Finally, in the same interview, Mr. Romney said he’d prefer that the presidential campaigns had less money to spend on informing voters about the choices in front of them in November. “I would far rather have a setting where we had both agreed to the federal spending limits,” Mr. Romney told Chris Wallace. “Look, what — what he's done has meant that both of us have to spend an inordinate amount of time fundraising. We can't spend as much time on the campaign trail. And, frankly, it increases the potential of money having influence in politics.”

The last Republican who ran against Mr. Obama on a campaign-finance-reform (or, more accurately, campaign speech limitation) platform was Senator McCain, and we know how that turned out for Mr. McCain.
Romney's misunderstanding of the difference between a board of directors and a presidential cabinet:
In [a] . . . Politico interview, Mr. Romney is paraphrased as saying he would “treat his cabinet like a board of directors.” One significant difference Mr. Romney apparently did not mention is that a CEO works for and is hired by the board of directors, while the cabinet works for and is chosen by the president. Another is that the cabinet has nearly two dozen members, which is so large as to be nearly unwieldy for a corporate board. Anyway, whatever the case is for replacing Mr. Obama, his poor use of his cabinet probably isn’t at the center of it.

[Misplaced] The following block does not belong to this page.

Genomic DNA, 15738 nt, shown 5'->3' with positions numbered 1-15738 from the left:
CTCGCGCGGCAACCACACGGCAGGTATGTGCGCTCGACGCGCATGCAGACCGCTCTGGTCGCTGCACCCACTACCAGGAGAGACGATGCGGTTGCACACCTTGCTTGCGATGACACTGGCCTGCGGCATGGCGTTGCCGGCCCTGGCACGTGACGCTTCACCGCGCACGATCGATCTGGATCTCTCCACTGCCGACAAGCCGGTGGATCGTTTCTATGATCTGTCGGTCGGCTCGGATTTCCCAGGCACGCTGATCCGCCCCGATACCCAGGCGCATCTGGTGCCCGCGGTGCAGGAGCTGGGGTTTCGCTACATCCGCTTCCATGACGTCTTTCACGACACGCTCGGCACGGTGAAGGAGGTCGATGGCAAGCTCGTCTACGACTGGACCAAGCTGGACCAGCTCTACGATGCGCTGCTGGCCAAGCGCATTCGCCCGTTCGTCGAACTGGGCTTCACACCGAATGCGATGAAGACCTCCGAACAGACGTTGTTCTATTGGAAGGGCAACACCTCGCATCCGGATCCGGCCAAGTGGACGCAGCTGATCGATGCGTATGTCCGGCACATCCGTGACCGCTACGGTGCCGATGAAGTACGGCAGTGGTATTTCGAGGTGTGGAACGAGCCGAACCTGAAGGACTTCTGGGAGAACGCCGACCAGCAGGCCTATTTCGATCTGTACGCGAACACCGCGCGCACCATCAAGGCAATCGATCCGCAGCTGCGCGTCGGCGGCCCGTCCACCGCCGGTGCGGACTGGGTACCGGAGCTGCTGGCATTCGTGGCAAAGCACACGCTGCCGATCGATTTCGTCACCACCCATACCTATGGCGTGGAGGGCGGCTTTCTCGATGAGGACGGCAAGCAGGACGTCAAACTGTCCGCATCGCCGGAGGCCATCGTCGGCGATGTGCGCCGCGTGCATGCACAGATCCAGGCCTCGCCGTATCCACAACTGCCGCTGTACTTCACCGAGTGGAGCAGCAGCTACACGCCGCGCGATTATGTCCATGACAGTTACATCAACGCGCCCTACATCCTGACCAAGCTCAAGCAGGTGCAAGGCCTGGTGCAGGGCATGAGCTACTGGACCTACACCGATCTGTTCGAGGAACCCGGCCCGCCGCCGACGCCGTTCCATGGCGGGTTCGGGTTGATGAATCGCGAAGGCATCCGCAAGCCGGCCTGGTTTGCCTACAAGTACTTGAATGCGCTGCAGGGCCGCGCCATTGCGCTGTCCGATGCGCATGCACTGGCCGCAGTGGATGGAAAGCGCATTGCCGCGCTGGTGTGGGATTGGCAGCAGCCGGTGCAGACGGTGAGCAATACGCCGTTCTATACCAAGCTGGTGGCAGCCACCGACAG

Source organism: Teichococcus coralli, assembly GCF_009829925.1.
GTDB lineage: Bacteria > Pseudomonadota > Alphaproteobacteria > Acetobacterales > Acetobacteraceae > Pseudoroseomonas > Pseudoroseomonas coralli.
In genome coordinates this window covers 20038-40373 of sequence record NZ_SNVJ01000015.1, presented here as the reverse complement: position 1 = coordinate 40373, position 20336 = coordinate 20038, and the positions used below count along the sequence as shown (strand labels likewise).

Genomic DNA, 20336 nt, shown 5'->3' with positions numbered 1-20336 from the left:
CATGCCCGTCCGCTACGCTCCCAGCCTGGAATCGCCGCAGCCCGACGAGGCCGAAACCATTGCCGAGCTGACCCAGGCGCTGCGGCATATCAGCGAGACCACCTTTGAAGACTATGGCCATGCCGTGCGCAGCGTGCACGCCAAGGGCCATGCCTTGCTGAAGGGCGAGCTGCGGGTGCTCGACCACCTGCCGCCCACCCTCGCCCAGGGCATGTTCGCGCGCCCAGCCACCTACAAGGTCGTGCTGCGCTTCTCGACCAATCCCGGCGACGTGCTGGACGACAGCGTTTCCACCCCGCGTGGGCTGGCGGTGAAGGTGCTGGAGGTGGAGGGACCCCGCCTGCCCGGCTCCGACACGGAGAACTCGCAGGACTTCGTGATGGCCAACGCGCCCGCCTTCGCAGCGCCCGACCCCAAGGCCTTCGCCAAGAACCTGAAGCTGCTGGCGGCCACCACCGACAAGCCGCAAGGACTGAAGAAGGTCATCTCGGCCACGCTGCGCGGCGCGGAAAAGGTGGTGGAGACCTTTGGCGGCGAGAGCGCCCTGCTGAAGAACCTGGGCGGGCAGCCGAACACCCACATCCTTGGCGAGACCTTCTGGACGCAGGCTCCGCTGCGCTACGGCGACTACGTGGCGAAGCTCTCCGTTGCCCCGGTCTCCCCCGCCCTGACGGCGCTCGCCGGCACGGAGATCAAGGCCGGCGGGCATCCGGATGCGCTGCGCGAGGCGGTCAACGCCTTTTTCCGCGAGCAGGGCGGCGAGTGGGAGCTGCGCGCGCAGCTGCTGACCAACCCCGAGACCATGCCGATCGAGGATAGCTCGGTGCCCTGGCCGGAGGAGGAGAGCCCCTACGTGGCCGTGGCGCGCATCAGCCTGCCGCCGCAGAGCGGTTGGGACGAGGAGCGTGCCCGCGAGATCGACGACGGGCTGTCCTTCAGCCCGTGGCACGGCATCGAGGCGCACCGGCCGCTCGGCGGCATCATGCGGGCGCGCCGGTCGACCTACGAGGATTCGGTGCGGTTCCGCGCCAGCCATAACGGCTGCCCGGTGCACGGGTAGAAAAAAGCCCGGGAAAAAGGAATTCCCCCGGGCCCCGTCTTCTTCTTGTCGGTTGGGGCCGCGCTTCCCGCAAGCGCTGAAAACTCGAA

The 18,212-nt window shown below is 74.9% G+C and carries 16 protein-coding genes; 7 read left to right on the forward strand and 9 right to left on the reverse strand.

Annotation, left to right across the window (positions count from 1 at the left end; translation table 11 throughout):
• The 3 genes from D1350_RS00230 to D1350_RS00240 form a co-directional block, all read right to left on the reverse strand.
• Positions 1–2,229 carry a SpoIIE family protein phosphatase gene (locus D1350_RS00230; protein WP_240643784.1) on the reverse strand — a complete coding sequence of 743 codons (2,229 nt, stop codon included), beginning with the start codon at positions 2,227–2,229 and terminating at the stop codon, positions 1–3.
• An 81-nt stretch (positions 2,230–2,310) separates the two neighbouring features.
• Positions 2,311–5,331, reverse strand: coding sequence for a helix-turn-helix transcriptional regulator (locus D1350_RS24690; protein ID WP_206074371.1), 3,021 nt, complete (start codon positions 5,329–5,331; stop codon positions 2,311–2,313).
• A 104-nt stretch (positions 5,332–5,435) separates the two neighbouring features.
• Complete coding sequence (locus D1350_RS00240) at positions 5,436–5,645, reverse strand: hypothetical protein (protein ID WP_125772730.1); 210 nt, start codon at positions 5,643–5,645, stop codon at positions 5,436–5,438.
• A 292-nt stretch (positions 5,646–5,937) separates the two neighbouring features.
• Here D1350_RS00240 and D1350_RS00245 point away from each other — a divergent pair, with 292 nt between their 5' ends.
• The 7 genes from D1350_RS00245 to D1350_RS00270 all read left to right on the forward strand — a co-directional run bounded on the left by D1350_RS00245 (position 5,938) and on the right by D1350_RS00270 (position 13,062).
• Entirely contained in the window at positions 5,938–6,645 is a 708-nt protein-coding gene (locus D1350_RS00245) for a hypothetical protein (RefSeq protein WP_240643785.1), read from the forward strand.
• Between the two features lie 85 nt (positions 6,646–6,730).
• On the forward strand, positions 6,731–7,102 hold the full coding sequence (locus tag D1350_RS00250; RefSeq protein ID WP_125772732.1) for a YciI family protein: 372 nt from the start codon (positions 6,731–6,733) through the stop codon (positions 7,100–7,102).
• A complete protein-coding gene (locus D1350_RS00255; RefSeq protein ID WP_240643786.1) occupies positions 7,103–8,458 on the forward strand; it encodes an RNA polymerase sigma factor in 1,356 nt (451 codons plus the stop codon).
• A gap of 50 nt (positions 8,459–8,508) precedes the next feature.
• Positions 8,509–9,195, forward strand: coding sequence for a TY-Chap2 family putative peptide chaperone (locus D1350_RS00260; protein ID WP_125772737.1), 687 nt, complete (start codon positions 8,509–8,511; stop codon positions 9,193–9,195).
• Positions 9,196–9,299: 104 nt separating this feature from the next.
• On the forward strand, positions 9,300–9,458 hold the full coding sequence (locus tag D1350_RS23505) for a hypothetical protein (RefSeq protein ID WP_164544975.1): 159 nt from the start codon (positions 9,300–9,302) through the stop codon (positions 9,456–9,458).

Sigh. How about Ira Stoll for president?


MAX Redline said...

Well done, TD!

As the media were spinning themselves into a lather over the (remote) possibility that a hurricane would destroy the Republican convention (one Lefty went so far as to claim that God would stop the RNC), I tuned them out, looked at the data, and laughed. Really? The thing's not even a hurricane yet, and I've been through much more severe storms without problem. You want a storm, let me tell you - when you've got manatees swimming on the state highway, then you have a storm.

The problem, I suspect, is that the Republican establishment actually listen to the media. I can't imagine why - NBC reported that astronaut Neil Young had died - but I think they do.

James Nicholas said...

Yes, but Mitt Romney's the candidate. I'm with you, of course, in terms of doubting the committment Mr. Romney has to conservatism and to the founding principles of the nation, but I must say I do like him a lot more than I liked John McCain. Does it stand us well to attack him from the right, right now? Let's get him elected, then argue from the right and hold his feet to the fire.

Neil Young?! Didn't he write Heart of Gold?

T. D. said...

JN, I hear where you're coming from. But, I don't remember a candidate that has run moderate-conservative turn more conservative once elected. Not Nixon. Not HW Bush. Not GW Bush.

For me, the main hope is to get the candidate to make more conservative promises (through friendly criticism) while running for office so that breaking the promises is costly when in office (e.g., HW Bush).

Once elected, Romney will assuredly tack to his normal moderate liberalism as the Medicare and campaign spending limitation comments and others such as indexing minimum wage indicate.

T. D. said...

Max, it's the NY Sun that's great.

Heh. Well, at least NBC didn't kill off Neil Sedaka.